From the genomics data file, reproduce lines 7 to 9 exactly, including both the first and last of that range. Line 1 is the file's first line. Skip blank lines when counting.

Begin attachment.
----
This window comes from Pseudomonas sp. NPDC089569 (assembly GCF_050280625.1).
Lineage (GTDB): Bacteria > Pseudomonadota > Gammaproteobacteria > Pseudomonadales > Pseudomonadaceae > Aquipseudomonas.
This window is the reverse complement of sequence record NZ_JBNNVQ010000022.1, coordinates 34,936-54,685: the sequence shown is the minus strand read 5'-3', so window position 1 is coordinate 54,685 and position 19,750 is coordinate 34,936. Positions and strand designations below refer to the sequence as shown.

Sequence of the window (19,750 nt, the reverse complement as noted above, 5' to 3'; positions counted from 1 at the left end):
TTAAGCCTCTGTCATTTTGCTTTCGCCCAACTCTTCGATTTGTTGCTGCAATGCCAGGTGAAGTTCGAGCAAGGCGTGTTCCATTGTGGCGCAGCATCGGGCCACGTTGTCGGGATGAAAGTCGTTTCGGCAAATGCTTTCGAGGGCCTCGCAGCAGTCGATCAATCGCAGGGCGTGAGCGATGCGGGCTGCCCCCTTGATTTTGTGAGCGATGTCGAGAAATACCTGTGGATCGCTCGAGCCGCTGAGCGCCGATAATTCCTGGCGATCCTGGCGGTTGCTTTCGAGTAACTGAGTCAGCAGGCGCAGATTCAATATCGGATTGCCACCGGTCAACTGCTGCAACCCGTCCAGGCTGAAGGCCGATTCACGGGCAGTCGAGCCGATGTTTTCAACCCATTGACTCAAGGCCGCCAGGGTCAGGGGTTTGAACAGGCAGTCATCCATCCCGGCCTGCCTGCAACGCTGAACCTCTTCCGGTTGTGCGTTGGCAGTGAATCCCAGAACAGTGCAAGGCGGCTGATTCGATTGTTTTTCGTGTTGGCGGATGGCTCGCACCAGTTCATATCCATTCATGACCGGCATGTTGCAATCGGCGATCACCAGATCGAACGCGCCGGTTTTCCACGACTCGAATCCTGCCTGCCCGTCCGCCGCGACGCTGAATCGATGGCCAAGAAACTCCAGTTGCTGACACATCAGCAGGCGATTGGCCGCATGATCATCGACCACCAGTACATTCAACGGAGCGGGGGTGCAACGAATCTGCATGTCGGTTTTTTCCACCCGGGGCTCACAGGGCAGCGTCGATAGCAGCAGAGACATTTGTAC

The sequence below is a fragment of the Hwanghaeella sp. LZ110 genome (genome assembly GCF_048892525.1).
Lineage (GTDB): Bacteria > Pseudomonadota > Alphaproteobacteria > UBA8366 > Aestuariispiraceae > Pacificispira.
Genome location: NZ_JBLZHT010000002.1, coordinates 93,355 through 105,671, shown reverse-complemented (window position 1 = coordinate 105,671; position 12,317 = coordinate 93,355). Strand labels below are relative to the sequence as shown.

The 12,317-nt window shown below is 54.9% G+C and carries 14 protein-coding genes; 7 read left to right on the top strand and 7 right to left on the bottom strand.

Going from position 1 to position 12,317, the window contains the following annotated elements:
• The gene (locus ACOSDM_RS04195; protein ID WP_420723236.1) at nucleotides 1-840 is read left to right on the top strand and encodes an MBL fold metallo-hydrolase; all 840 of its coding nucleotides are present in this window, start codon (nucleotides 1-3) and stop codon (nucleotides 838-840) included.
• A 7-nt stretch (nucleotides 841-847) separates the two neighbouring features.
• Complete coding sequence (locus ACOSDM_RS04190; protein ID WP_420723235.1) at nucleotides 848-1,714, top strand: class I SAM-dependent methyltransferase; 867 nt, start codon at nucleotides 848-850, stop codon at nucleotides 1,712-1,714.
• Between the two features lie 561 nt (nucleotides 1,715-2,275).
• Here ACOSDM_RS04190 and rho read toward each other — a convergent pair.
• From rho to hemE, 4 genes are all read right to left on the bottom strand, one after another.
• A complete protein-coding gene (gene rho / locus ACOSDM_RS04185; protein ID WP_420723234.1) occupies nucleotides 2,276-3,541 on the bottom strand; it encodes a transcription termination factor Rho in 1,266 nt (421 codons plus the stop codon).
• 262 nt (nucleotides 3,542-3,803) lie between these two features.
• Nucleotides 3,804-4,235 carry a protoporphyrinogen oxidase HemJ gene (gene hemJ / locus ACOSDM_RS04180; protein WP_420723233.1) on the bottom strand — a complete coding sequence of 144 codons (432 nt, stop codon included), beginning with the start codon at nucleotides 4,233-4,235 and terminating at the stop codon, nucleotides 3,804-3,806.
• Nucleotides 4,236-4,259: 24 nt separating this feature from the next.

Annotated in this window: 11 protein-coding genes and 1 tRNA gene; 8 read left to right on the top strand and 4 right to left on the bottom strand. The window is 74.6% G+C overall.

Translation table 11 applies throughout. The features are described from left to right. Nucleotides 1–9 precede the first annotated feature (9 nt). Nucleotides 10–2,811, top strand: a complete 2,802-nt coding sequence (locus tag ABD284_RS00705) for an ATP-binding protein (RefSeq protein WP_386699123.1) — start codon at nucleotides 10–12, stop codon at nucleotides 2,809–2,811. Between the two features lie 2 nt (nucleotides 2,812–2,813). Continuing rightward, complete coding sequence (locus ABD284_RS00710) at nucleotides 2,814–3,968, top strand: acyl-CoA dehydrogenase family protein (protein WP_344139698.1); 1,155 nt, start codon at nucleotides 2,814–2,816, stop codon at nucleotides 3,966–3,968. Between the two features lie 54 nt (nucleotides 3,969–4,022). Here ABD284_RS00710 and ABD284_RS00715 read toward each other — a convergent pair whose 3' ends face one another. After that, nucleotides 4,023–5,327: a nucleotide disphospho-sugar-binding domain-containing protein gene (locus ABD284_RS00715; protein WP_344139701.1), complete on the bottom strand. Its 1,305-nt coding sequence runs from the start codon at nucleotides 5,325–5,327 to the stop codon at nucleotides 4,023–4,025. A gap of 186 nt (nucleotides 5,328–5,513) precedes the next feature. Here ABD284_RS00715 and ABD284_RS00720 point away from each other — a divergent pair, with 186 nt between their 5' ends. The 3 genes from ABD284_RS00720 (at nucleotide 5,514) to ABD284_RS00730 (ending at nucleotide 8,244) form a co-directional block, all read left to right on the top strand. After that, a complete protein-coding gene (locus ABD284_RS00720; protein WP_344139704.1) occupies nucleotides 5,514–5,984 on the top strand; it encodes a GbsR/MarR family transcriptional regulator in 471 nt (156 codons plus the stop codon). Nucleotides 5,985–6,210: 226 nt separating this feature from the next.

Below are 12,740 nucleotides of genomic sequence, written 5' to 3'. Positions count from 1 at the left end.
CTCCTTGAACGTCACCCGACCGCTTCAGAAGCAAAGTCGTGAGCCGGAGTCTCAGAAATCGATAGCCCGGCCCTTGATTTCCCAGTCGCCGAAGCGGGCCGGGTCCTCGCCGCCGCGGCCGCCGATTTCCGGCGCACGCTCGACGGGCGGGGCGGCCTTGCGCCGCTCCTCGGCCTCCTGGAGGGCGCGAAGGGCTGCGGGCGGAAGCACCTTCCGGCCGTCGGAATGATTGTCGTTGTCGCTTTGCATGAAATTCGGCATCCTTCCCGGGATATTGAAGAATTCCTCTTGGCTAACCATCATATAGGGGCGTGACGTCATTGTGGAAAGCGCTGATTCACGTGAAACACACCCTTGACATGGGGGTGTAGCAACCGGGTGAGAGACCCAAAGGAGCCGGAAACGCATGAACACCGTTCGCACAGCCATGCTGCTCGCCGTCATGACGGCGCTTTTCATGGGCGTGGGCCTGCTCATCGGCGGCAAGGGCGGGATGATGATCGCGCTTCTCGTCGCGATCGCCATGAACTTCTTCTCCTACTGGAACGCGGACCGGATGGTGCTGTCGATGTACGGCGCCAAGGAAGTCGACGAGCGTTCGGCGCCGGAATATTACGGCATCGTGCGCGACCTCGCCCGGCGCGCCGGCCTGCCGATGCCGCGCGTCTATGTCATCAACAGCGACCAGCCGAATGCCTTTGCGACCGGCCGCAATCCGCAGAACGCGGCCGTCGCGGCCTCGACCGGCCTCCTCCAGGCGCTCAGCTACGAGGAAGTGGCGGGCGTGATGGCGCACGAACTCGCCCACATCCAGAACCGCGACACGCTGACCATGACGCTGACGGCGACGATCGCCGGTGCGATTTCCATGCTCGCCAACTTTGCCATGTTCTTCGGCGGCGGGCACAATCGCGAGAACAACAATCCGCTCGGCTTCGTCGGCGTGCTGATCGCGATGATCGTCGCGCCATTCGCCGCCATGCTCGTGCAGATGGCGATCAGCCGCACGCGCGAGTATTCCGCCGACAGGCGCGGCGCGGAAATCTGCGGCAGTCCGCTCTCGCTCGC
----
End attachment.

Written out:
Lineage (GTDB): Bacteria > Pseudomonadota > Alphaproteobacteria > UBA8366 > Aestuariispiraceae > Pacificispira.
Genome location: NZ_JBLZHT010000002.1, coordinates 93,355 through 105,671, shown reverse-complemented (window position 1 = coordinate 105,671; position 12,317 = coordinate 93,355). Strand labels below are relative to the sequence as shown.

The 12,317-nt window shown below is 54.9% G+C and carries 14 protein-coding genes; 7 read left to right on the top strand and 7 right to left on the bottom strand.